L#1 & #2: Introduction to the Immune System
L#1 & #2: Introduction to the Immune System 0530
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This 2 page Class Notes was uploaded by Denise Croote on Wednesday January 20, 2016. The Class Notes belongs to 0530 at Brown University taught by Dr. Richard Bungiro in Fall 2013. Since its upload, it has received 25 views. For similar materials see Principles of Immunology in Biology at Brown University.
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Amazing. Wouldn't have passed this test without these notes. Hoping this notetaker will be around for the final!
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Date Created: 01/20/16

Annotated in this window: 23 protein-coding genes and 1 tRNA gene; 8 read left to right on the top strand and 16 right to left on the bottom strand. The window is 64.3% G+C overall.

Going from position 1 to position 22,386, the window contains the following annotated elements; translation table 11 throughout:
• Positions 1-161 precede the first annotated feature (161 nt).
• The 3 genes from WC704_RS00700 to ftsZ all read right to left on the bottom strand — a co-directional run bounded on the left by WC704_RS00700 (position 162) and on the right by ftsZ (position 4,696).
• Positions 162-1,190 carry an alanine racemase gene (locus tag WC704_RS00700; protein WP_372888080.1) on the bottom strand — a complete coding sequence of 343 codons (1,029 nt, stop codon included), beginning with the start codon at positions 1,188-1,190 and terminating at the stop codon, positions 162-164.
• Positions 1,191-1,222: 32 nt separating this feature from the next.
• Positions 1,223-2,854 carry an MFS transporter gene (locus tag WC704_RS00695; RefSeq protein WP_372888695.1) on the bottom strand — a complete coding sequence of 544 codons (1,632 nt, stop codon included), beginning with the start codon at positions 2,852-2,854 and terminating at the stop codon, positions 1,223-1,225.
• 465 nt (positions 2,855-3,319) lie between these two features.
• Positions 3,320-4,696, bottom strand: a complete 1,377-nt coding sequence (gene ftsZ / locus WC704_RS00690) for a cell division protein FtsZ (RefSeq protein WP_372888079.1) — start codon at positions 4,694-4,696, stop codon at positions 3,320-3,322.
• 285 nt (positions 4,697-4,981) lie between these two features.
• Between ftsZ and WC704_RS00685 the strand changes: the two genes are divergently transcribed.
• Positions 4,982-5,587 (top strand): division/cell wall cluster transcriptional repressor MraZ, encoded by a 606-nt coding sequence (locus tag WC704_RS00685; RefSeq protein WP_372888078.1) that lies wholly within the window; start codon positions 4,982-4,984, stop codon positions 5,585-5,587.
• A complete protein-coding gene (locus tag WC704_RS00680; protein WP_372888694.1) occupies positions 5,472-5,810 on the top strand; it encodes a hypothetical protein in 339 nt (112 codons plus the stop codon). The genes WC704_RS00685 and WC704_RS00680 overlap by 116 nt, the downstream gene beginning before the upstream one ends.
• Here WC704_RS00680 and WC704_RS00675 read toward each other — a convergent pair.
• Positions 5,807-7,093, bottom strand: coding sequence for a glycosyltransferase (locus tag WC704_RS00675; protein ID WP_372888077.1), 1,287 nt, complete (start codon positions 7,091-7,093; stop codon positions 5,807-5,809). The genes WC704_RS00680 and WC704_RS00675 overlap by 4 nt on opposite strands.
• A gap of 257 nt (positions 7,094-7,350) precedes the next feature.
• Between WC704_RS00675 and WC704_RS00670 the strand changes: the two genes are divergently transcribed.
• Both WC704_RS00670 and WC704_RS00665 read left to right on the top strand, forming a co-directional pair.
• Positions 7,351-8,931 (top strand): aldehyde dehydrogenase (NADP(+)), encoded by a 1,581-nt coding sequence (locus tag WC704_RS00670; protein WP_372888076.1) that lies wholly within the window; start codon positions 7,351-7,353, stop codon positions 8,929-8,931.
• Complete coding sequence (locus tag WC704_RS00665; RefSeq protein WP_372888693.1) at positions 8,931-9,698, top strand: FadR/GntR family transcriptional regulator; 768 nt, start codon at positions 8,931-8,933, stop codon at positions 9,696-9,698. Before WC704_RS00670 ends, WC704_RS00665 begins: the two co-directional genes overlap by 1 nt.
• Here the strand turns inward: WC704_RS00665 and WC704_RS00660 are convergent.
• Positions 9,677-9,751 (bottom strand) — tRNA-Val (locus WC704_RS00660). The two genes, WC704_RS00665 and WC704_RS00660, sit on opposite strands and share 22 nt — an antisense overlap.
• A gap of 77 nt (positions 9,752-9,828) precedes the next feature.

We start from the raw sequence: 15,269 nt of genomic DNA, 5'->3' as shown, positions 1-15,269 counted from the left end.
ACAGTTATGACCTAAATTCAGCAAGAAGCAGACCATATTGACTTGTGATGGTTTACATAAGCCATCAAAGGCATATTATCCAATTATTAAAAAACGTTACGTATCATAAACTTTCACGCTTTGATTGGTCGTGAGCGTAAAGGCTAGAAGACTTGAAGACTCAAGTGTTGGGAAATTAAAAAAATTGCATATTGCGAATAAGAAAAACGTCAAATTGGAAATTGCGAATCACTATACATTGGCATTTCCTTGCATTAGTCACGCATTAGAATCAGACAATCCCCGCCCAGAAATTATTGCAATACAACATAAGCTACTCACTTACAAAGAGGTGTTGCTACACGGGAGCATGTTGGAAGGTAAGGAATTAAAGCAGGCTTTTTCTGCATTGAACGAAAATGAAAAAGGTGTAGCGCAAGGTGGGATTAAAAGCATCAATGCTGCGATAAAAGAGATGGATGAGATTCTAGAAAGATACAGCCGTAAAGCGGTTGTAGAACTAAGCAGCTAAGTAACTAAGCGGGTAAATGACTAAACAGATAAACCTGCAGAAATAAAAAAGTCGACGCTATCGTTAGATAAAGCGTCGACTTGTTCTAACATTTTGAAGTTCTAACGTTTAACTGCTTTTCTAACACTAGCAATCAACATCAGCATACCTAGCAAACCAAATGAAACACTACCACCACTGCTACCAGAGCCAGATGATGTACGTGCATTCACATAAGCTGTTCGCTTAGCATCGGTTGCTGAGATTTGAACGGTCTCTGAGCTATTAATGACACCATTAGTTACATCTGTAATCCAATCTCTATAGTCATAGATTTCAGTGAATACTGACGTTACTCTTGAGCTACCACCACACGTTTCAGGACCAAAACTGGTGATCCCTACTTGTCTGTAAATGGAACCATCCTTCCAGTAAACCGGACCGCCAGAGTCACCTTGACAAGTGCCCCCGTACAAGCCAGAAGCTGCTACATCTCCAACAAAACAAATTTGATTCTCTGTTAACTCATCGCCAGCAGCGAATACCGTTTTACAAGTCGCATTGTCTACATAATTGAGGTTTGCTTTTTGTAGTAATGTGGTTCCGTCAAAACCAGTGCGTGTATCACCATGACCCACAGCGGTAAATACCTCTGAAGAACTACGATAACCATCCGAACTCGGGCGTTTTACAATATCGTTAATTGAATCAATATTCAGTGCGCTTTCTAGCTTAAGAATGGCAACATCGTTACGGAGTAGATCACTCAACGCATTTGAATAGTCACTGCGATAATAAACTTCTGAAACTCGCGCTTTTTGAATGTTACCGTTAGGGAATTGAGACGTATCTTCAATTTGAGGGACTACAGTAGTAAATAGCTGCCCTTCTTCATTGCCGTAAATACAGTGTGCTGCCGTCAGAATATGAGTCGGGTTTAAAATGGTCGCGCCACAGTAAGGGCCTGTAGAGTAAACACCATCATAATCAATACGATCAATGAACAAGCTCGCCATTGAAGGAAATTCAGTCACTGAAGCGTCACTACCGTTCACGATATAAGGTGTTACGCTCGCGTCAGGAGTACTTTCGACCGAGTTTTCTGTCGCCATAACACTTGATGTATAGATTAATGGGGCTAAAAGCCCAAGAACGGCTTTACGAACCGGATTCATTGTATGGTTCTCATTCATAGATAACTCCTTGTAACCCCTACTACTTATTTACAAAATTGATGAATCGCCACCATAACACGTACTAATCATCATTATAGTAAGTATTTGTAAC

Lectures One & Two: Introduction to Immunology Immune System Basic Function: resist diseases caused by….. A. Viruses- replicate inside of the host’s cells and require the host cell’s machinery B. Bacteria- can infect intracellularly or extracellularly C. Fungi – most homogenous in form but can usually be kept in check by the innate immune system D. Parasites – are the most heterogenous in form. The can be a single celled organism or a multicellular worm. They can go through several lifecycles inside the human and require the immune system to change its approach. Small pox is caused by the variola virus. Once infected 30% of those who contract it die from it. o Society’s response was to variolate - inject a small portion of the disease from a sick individual to a healthy individual. This caused a local response and induced immunity, but was risky because a full blown smallpox response could have resulted. o Jenner introduced a vaccination. He injected individuals with the vacccinia virus from cowpox because it was closely related to the variola virus and could produce a cross protective immune response. Advantage: no chance of contracting smallpox. Louis Pasteur determined that weakening or attenuating a virus could mount an immune response and provide immunity without killing the patient (introduction of vaccines). Two Major Types of Immunity: o Humoral – the antibodies are in the serum, those who supported this theory noticed that fluid fractions (without cells) from animals immunized against a certain bacteria could transfer the immunity to others 1. Bell cell produces and releases antibodies o Cellular – those who believed in this theory noticed that animals immunized against a bacteria had more active phagocytes 1. T cells secrete cytokines and turn into infected cell killers Antibodies are specific to the antigen they bind to. Where does this specificity come from? o 1.) Selective Theory: cells have a series of different side chains and when an antigen approaches it binds to a side chain. The side chain it selects is then replicated on the cell surface so it can bind to more antigens, and released into the fluid. (WRONG) o 2.) Instructional Theory: antibody folds and molds itself around the antigen. (WRONG) o 3.) Clonal Selection Theory: a lymphocyte is specific to one type of antigen, when the antigen binds that cell proliferates and makes clones of itself, all with the same affinity for the same antigen (RIGHT). Characteristics of Innate Immunity: o First line of defense o Responds quickly within minutes to hours o Does not improve with time or exposure o Stalls the infection and activates the adaptive immune system o Recognizes fixed patterns shared by many pathogens o Could be in the form of anatomical barriers, phagocytic cells, soluble mediators, and inflammatory responses o All vertebrates and multicellular organisms have it Why do we need an adaptive immune response if we have the innate immune response? o Infectious organisms can rearrange their genomes rapidly and evolve to circumvent our innate defenses o Our adaptive response is made of cells that are plastic and can change to counter the invasion strategies of the microbe Characteristics of Adaptive Immunity: o Much slower to respond, requires days to weeks to activate o Is used to eliminate the pathogen if the innate response fails to do so o Specifically recognizes certain pathogens o Is mediated by B and T lymphocytes, Antigen Presenting Cells, Dendritic cells, and Macrophages 1. Defining Characteristics 1.) Specificity – the adaptive response can distinguish between various antigens produced by a pathogen because it is comprised of ARMS, immunoglobulins, and T cell Receptors 2.) Diversity – capable of reacting with an unlimited variety of antigens because of the wide range of genetic variability among the DNA 3.) Memory – can remember a pathogen and mount a quicker more effective immune response the second time 4.) Self/NonSelf Recognition – can eliminate foreign molecules without bringing harm to one’s own tissues. So what types of cells mediate this immune response? o Antibodies: these can also be called immunoglobulins, they are produced by B cells and may be surface bound or secreted, the recognize native antigens o Antibodies can travel as soluble molecules in the blood fluid, or could attach to a membrane. o Antibodies have 2 heavy chains and 4 light changes in their structures o T Cell Receptors: Produced and present on cytotoxic T cells and helper T cells. They are ONLY surface bound and they recognize processed antigens on specialized MHC molecules. o Require an MHC molecule to present a part of the Antigen to the T cell. o MHCII molecules are present on professional APCs (which include B cells, macrophages, and dendritic cells) o MHCI are produced by almost all nucleated cells ** These receptors are diverse and have the ability to recognize a wide variety of pathogens, even those not yet seen by the body (because of gene rearrangement). PRRs (which are the receptors involved in the innate response to PAMPS aren’t as specific). What happens when a good immune system goes bad? o allergies and asthma are result of a overly sensitive immune repose o Can cause graft rejections (failure to transplant) because donor antibodies will attack recipient antigens and vice versa. o Autoimmune diseases – you go after yourself o Immunodeficiency lack of response 1. Can be inborn ex.) SCID – severe combined immunodeficiency 2. Or can be acquired – HIV and AIDS